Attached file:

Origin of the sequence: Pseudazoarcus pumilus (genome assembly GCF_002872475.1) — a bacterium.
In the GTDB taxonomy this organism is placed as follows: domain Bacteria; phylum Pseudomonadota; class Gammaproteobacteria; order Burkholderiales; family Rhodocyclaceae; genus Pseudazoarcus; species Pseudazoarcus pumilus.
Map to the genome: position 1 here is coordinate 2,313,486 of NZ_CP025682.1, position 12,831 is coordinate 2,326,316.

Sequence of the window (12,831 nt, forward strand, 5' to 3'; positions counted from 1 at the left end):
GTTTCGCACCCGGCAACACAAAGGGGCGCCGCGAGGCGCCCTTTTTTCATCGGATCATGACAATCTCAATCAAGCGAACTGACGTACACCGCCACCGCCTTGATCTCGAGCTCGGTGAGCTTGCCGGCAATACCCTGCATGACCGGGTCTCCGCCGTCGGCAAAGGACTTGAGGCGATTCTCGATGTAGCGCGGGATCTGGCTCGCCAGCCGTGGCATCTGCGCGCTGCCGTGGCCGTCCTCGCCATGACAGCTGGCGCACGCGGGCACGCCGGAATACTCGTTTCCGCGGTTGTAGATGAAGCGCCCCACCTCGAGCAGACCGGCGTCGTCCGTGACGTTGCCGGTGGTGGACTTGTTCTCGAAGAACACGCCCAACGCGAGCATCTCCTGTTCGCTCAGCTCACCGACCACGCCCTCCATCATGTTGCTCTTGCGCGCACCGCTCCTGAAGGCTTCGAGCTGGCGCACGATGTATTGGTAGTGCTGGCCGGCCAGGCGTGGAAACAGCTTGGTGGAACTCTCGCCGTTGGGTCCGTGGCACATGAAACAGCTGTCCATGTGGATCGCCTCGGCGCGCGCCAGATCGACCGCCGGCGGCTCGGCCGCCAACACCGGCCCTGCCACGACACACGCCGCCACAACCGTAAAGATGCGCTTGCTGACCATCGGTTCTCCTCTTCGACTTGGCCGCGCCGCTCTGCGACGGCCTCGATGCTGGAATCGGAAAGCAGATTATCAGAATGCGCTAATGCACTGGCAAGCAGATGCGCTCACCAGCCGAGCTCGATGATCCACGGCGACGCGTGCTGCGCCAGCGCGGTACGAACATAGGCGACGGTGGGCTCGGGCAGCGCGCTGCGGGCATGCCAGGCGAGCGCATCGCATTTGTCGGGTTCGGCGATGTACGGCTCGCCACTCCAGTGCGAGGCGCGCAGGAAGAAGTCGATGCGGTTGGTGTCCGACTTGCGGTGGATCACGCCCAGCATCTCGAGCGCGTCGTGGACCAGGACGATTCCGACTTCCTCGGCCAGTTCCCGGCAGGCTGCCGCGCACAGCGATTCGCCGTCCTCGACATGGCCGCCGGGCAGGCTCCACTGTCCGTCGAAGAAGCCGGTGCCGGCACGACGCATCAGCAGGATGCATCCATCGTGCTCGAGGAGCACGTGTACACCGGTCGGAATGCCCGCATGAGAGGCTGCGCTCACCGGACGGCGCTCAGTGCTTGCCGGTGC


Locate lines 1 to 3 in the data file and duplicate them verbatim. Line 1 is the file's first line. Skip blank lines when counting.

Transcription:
Origin of the sequence: Pseudazoarcus pumilus (genome assembly GCF_002872475.1) — a bacterium.
In the GTDB taxonomy this organism is placed as follows: domain Bacteria; phylum Pseudomonadota; class Gammaproteobacteria; order Burkholderiales; family Rhodocyclaceae; genus Pseudazoarcus; species Pseudazoarcus pumilus.
Map to the genome: position 1 here is coordinate 2,313,486 of NZ_CP025682.1, position 12,831 is coordinate 2,326,316.